Hi, I've been admitted to both programs and can't seem to reach a decision between them.

Most reviews on MAFN are outdated so would appreciate any advice from recent students. I like the math focus however I see there are no elective courses on Microstructure or programming focused courses in general...

Columbia MAFN alum here. First off, congratulations on being accepted into 2 fantastic programs! I put a review up on QuantNet for the Columbia MAFN program last year and based on conversations I've had with those currently still in the program the points I made in that review still appear to apply.

To your point on programming courses, the Columbia MAFN program usually offers an elective course called

*Math GR5260 Programming for Quantitative & Computational Finance* in both the fall and spring semesters, where C++ is used in the fall and Python is used in the spring. It's a very popular course and the classmates I've spoken to who took it enjoyed it. Furthermore, the mandatory core course

*MATH GR 5030 Numerical Methods in Finance* involves working with Excel/VBA, most statistics courses use R, and most other courses typically let you/your project group use whichever programming language you want for your assignments (With the majority of students using Python). Beyond this, I don't recall an all-encompassing course specifically about microstructure, but concepts from it are within elective courses like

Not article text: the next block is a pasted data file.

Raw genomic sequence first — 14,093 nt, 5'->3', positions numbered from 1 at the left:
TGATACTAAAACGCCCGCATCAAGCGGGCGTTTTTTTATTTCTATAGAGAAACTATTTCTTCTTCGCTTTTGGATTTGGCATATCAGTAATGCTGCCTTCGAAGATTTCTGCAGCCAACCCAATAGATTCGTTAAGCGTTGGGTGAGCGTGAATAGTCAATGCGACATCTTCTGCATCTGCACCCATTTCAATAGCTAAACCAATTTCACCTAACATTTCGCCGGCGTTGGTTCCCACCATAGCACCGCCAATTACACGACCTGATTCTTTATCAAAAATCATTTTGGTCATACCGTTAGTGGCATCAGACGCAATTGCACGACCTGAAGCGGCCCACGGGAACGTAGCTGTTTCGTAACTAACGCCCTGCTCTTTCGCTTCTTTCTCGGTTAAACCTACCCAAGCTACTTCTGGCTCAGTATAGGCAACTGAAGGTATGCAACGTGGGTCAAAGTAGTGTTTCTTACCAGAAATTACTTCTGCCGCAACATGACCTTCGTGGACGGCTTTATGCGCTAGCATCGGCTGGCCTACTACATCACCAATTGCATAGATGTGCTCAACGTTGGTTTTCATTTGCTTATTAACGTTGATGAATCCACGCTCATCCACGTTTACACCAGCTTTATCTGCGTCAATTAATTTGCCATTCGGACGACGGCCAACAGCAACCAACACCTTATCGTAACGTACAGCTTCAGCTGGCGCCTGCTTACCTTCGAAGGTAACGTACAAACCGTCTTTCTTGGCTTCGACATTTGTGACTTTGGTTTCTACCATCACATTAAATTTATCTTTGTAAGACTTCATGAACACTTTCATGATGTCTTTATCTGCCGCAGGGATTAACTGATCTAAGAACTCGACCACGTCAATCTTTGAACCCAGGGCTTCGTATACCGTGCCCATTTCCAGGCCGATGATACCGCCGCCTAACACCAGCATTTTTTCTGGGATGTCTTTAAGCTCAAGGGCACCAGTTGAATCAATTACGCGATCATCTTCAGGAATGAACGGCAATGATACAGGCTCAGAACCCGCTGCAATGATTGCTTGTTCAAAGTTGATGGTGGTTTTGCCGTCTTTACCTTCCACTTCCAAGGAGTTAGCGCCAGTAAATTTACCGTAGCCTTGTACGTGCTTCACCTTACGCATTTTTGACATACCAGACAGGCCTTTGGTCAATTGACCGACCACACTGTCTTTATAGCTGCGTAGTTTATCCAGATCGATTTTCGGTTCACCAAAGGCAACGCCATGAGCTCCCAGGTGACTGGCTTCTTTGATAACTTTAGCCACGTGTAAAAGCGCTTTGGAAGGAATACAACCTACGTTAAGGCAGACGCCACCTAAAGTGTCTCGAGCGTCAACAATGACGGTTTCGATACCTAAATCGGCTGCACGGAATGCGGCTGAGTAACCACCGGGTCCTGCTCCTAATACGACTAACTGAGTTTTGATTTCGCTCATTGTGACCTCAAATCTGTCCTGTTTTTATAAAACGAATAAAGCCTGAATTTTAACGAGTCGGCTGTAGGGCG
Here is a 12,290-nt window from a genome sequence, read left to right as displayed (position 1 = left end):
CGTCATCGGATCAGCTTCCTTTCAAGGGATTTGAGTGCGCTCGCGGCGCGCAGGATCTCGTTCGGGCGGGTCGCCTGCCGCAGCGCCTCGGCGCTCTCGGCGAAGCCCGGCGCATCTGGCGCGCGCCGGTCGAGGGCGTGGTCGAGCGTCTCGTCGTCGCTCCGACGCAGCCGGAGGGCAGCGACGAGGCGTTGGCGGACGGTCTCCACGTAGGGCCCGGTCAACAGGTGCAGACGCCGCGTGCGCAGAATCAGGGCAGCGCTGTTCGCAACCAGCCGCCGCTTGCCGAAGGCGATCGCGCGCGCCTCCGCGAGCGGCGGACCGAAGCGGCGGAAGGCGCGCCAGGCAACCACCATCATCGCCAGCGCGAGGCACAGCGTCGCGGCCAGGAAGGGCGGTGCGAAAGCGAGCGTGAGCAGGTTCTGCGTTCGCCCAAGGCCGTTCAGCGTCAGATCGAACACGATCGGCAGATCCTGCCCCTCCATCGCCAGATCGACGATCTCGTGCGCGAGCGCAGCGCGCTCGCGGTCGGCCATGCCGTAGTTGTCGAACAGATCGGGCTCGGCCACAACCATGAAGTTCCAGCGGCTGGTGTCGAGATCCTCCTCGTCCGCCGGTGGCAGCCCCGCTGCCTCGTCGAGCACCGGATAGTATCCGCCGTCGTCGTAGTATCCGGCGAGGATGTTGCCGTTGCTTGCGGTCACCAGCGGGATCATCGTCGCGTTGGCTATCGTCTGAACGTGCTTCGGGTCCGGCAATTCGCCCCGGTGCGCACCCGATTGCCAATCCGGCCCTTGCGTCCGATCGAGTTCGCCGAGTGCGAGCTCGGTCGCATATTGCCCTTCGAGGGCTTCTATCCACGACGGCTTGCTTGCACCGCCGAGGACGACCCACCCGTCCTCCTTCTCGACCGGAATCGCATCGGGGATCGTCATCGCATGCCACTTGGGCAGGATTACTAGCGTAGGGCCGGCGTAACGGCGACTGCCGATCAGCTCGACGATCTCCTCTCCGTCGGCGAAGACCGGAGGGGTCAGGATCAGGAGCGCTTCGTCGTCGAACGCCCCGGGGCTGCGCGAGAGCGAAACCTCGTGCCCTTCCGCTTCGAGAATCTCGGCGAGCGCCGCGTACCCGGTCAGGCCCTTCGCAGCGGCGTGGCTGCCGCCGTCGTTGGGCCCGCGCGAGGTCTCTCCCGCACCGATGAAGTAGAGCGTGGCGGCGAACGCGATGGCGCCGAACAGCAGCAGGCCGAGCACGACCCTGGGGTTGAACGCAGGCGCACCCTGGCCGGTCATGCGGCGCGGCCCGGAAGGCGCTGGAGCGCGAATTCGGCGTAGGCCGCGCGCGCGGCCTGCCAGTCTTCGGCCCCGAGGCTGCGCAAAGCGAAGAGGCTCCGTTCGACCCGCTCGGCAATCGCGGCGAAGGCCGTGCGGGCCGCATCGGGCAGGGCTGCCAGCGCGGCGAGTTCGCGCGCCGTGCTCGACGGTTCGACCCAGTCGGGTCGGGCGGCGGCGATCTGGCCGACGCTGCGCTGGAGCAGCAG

*Math GR 5300 Hedge Funds Strategies and Risk* and

*Math GR5380 Multi-Asset Portfolio Management* to name a couple.

Personally, I would suggest learning to code in at least one language prior to enrolling if you choose to join the Columbia MAFN program, as many courses will assume you know how to code already. I took the C++ course from QuantNet along with the Python course from ScriptUni prior to enrolling and found both to be a solid foundation for my work in the Columbia MAFN program.

Hope that helps! Ultimately, no matter which you choose, you'll come out with a great education and opportunities for a career in finance. I've actually worked with a few alumni from the NYU MathFin program and we've talked a lot about the similarities in our experiences.

mafn is not very well structured

This looks like useful feedback to me. Any chance you'd be willing to elaborate?

I believe this is a reference to the Columbia MAFN and not NYU MathFin.

From my experience, the Columbia MAFN's 6 core mandatory courses are structured such that in your 1st semester you learn about the foundational mathematics and statistics underlying quantitative finance along with a broad overview of financial asset classes and markets, while in the 2nd semester you learn the applications of the foundational mathematics and statistics within finance through option pricing primarily. Beyond that you are left to learn about the industry/industries and further mathematical/statistical methods of interest to you through offered electives. I appreciated this flexibility personally, since it allowed me to explore my career interests as well as opportunities beyond quantitative finance. However, I also acknowledge that it probably isn't the best for everyone and does require you to have a good idea of what you want to do upon graduation from the start in order to select your elective courses to meet those goals.